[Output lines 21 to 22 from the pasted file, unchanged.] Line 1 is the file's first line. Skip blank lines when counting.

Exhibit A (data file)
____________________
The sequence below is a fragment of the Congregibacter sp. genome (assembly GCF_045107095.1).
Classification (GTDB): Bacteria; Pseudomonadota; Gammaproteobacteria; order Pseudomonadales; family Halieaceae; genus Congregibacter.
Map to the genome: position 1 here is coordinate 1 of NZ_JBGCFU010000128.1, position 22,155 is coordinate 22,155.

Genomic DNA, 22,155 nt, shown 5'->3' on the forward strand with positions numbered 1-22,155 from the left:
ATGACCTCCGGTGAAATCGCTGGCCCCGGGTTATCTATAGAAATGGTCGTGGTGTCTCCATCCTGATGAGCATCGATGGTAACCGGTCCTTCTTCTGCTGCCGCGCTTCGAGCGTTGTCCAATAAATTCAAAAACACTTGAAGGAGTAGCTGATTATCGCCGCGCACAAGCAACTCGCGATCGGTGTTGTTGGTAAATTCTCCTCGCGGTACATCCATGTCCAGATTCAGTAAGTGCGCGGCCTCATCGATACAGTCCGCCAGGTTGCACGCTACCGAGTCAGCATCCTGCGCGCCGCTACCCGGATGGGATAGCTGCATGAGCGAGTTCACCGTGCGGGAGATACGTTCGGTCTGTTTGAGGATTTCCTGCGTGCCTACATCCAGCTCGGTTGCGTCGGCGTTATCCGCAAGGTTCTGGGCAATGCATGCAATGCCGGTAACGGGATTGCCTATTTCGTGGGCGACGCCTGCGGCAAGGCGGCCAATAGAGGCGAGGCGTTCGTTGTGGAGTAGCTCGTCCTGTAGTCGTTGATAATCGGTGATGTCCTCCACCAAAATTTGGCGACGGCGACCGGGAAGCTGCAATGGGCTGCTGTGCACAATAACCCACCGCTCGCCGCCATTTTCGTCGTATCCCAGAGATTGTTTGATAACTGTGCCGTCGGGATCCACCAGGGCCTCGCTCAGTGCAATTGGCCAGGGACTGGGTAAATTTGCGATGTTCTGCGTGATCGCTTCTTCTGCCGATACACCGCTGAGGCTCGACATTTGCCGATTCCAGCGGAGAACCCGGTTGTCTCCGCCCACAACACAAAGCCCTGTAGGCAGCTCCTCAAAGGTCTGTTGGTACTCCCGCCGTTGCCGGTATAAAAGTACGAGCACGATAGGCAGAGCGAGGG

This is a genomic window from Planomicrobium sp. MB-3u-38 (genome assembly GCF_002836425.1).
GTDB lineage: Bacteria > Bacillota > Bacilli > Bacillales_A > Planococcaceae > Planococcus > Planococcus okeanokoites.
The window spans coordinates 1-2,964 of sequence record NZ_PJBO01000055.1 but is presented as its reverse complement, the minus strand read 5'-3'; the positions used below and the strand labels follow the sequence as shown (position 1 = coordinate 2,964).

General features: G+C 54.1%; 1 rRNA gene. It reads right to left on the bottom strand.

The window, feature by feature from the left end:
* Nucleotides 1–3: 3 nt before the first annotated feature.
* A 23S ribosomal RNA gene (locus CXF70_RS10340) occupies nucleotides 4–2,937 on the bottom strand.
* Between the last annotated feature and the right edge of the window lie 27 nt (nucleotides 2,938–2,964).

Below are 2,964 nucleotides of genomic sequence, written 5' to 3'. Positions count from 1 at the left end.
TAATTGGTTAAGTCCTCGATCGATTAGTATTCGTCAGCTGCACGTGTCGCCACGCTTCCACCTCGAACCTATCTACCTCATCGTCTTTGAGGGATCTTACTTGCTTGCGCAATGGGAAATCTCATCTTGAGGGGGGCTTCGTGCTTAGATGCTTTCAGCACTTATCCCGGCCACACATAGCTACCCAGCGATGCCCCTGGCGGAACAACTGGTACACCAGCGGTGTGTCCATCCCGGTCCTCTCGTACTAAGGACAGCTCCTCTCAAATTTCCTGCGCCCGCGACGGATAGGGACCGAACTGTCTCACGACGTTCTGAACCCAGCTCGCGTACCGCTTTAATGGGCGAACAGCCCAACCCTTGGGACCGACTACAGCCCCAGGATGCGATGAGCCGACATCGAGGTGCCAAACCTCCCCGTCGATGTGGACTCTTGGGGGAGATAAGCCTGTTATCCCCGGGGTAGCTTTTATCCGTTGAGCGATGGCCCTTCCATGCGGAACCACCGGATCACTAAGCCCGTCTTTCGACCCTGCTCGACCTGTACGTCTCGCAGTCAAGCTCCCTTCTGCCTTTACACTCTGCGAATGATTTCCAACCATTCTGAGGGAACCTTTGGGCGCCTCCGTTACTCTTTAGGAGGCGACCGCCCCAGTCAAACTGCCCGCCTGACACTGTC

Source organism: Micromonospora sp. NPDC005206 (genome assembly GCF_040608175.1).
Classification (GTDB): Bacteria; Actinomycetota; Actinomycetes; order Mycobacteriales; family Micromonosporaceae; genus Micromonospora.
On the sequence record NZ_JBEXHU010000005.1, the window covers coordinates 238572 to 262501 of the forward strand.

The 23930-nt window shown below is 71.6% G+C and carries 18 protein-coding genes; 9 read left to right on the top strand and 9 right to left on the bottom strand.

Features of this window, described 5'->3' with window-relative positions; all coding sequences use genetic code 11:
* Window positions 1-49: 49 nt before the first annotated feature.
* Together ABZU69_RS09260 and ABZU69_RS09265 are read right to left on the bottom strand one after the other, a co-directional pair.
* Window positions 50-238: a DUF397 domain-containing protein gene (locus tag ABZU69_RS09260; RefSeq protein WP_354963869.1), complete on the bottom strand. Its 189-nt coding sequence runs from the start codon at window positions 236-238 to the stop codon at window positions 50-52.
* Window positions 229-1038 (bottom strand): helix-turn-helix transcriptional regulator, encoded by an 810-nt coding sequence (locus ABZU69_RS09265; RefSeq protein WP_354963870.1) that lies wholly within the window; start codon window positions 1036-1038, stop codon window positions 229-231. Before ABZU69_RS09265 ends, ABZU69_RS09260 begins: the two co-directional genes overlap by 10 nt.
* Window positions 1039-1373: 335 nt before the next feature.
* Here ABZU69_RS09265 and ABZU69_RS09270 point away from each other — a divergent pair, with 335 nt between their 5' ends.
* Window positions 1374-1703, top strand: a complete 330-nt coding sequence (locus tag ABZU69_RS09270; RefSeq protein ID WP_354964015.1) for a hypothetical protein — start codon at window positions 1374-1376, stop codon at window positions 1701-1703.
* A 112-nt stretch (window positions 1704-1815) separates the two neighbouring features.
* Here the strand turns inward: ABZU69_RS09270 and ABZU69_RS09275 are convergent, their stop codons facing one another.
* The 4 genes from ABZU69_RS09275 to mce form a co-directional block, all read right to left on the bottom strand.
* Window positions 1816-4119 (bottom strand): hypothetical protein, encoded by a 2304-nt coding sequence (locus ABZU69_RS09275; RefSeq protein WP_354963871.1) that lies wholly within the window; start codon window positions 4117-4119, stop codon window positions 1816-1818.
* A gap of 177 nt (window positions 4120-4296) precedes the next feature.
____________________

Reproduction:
* Window positions 1-49: 49 nt before the first annotated feature.
* Together ABZU69_RS09260 and ABZU69_RS09265 are read right to left on the bottom strand one after the other, a co-directional pair.